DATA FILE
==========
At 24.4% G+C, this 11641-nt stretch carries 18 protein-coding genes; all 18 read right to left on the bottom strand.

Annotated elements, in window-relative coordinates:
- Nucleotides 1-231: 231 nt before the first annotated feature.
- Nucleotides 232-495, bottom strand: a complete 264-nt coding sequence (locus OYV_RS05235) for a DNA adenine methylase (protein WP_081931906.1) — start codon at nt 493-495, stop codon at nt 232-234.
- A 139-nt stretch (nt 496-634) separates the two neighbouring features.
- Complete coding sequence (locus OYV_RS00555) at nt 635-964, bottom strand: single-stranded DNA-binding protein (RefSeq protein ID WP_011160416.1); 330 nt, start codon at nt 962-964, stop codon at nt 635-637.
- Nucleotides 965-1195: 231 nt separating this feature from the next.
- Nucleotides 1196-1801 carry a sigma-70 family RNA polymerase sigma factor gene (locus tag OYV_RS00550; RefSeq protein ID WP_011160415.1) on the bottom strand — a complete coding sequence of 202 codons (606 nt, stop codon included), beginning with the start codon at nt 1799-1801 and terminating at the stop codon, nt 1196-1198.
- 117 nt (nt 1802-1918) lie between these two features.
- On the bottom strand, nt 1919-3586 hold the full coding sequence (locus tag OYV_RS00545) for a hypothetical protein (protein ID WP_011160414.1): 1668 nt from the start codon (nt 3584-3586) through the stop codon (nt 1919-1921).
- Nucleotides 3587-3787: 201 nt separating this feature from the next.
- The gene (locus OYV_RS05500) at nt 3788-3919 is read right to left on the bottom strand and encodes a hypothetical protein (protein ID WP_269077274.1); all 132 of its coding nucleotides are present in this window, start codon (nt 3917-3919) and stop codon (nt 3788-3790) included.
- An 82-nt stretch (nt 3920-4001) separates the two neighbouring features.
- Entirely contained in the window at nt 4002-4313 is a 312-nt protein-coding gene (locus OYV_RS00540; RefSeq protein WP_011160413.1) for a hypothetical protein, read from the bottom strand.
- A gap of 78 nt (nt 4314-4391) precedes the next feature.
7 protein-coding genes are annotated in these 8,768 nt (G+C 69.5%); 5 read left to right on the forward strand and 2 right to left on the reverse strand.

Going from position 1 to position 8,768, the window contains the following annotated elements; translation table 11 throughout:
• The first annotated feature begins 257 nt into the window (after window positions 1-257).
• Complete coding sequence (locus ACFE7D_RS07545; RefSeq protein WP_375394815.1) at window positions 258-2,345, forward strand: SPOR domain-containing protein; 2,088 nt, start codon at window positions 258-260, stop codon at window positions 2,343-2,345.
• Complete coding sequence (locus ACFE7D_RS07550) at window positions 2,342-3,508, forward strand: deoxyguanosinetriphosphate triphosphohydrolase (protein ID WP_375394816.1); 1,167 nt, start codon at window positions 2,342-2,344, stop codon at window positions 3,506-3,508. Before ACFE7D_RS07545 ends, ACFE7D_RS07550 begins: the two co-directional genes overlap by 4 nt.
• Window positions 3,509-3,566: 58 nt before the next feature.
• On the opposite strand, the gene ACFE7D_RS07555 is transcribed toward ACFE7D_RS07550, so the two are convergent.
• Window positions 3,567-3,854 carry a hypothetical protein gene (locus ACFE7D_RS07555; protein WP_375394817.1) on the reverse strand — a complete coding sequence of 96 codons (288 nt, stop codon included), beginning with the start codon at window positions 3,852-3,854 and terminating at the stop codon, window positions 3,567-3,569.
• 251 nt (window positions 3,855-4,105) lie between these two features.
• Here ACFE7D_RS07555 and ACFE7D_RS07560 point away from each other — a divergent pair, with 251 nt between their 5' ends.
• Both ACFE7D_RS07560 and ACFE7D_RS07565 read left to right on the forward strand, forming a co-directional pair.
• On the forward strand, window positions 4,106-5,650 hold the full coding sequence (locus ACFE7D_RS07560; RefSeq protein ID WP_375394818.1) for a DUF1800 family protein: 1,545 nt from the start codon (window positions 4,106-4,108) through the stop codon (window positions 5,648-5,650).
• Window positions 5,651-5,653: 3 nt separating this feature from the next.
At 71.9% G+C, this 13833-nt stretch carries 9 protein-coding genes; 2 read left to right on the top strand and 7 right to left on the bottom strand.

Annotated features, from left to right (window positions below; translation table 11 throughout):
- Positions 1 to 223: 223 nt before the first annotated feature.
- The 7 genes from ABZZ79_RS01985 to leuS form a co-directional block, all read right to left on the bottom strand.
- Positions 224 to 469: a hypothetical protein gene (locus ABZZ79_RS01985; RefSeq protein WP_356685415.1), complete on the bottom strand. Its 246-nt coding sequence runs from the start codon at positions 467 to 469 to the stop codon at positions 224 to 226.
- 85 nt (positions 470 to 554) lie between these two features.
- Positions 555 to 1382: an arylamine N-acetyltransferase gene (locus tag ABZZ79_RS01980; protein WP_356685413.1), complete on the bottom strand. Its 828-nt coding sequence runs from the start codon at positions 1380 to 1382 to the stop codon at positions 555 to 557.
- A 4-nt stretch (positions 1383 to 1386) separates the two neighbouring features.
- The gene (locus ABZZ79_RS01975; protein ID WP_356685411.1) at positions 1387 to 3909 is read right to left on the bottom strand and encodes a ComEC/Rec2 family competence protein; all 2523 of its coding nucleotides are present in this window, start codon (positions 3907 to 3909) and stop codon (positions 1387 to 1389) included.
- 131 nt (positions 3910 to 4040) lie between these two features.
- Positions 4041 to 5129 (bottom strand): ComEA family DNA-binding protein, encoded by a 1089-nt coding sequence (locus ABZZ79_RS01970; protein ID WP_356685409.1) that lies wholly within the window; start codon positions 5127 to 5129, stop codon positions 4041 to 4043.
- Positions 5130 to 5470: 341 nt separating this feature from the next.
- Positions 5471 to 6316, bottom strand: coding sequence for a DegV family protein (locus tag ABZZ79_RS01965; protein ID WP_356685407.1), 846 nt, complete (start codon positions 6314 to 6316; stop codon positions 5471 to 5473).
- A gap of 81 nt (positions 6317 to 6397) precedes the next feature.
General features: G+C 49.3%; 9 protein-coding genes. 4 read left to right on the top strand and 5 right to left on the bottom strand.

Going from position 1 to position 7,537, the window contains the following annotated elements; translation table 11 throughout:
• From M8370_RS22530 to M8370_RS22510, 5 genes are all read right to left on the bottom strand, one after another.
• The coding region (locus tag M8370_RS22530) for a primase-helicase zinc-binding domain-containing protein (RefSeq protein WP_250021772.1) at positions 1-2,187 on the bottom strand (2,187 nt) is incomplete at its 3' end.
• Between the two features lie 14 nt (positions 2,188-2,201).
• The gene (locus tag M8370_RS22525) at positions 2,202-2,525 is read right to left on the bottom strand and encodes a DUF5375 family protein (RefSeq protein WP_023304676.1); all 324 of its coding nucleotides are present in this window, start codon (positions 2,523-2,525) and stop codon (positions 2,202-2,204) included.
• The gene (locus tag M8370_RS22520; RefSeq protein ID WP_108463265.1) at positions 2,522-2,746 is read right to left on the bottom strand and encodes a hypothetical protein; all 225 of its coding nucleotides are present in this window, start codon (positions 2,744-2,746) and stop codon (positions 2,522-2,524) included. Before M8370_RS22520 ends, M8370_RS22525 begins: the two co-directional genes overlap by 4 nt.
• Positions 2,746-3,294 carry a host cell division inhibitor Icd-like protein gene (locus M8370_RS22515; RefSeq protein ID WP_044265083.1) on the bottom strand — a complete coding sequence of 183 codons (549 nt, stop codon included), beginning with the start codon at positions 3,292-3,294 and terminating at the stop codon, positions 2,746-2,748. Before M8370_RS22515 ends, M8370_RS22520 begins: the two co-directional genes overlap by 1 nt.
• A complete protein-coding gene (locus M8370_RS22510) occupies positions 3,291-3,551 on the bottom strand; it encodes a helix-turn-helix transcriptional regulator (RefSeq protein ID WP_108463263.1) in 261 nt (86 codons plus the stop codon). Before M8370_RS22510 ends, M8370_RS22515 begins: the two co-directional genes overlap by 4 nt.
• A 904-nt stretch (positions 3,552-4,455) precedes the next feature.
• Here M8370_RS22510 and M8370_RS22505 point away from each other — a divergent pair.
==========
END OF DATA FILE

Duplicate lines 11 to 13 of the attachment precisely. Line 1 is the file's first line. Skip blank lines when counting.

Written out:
- Nucleotides 3587-3787: 201 nt separating this feature from the next.
- The gene (locus OYV_RS05500) at nt 3788-3919 is read right to left on the bottom strand and encodes a hypothetical protein (protein ID WP_269077274.1); all 132 of its coding nucleotides are present in this window, start codon (nt 3917-3919) and stop codon (nt 3788-3790) included.
- An 82-nt stretch (nt 3920-4001) separates the two neighbouring features.